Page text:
Linux Bash: how to put value of $var into "$" to make it $($var) with $var bigger than 9?

Issue

I need to $ be a function of variable $a, so $($a) would be equal $value_of_a (so there would be possible to print OPTIONS of a command under number "a").

For example: if a=5 I need that bash make a call to the $5 ($5 is the OPTION5 that was when the program was typed into the Terminal; for example in

./hello.sh qq ww ee rr tt 

the "tt" is the option №5), so I need

echo $5

but I don’t know how to make it work through a and not through typing $5 manually

I’ve tried something like this

"${$a}"

this

"${0+$a}"

and later on even found eval:

eval b=( '$'"$a" )

so calling $b places in $b‘s place "$-->value_of_a_here<--"

but eval gives only first digit, so if a=11 then $b prints OPTION1|1, as it would be $1 (with adding 1 as a string) and not $11.

So if there would be

./hello.sh q w e r t y u i o p g
a=11
eval b=( '$'"$a" )
echo $b

then output would be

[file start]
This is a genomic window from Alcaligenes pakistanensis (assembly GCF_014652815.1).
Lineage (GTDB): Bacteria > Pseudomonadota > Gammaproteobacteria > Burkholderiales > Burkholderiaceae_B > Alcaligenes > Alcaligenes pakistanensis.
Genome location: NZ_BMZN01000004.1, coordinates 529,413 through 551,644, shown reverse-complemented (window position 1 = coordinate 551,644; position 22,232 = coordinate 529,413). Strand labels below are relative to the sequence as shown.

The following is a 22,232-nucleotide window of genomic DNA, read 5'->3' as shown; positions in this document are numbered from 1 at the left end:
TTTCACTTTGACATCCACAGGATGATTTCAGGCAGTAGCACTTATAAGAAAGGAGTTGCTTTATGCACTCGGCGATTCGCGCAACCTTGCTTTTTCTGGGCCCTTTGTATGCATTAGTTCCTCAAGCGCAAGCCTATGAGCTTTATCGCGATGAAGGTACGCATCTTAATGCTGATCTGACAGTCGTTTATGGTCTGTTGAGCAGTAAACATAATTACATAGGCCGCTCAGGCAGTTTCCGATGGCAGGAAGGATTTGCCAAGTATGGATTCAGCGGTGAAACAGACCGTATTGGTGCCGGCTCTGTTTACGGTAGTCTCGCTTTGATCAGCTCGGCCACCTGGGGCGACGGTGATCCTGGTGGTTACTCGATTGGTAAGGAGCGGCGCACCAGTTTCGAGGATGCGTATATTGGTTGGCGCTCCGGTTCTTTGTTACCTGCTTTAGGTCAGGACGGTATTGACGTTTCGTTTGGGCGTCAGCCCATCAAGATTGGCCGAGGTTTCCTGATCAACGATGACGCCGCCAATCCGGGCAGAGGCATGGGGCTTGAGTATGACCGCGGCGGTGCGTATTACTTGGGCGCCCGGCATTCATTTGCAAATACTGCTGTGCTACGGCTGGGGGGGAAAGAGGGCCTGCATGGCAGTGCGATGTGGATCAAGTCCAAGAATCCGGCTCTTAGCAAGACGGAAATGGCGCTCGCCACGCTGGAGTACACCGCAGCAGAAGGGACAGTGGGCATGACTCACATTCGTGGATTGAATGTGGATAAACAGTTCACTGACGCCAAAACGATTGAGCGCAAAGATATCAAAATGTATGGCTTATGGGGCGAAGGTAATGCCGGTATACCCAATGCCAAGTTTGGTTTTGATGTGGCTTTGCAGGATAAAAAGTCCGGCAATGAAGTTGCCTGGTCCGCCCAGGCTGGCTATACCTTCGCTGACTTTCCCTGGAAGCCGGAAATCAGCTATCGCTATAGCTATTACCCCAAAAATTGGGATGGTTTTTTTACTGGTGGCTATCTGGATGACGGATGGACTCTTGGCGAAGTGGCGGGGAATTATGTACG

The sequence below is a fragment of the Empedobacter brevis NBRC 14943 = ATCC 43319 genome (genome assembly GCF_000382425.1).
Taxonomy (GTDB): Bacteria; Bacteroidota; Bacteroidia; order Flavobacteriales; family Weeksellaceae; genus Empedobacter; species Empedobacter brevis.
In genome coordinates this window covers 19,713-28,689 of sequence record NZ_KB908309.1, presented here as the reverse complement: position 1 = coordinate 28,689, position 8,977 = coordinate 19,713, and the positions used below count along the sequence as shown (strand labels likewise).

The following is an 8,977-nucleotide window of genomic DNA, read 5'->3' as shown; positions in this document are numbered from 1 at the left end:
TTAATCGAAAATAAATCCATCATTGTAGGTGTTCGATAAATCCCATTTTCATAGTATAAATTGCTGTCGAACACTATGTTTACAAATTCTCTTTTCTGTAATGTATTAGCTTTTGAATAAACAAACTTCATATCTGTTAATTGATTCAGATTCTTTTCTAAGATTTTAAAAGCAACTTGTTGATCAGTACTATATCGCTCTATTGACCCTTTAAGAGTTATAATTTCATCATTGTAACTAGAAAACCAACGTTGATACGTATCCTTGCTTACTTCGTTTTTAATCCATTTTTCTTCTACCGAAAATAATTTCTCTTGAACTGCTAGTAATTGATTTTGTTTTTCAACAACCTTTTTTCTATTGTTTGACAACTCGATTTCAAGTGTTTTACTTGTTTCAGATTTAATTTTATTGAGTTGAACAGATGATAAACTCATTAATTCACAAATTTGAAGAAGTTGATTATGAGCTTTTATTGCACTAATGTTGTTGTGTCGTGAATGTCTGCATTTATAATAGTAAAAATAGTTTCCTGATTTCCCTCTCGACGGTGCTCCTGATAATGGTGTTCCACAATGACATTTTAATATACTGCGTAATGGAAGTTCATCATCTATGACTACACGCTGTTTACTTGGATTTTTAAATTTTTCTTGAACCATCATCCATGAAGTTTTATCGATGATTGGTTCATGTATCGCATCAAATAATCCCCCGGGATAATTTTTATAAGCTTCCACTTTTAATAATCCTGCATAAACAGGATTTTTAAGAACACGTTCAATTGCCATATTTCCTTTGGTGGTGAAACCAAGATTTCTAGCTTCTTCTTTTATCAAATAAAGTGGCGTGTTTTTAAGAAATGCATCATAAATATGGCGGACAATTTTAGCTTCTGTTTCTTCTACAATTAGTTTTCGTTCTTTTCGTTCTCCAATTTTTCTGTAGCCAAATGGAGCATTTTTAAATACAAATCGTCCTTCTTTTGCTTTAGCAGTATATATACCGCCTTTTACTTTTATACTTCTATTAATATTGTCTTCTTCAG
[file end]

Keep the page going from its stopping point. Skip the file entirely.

q1

and not the

g

It seems that bigger that $9 one can’t make it at all. Is it possible? (and I heard that 1 line of a command with its sending OPTIONS is limited by 32 bytes, or something about so; maybe it is here?)

Could anyone help?

Solution

You need to use braces to access positional parameters above 9.

Also, bash uses special syntax for indirection:

$ set -- q w e r t y u i o p g
$ echo $11
q1
$ echo ${11}
g
$ a=11
$ echo $a
11
$ echo ${$a}
bash: ${$a}: bad substitution
$ echo ${!a}
g
$

The 32 byte limit you read about may be referring to the "bang path". I can’t currently find the definitive reference but the Perl documentation states:

historically some operating systems silently chopped off kernel interpretation of the #! line after 32 characters

Answered By – jhnc

This Answer collected from stackoverflow, is licensed under cc by-sa 2.5 , cc by-sa 3.0 and cc by-sa 4.0

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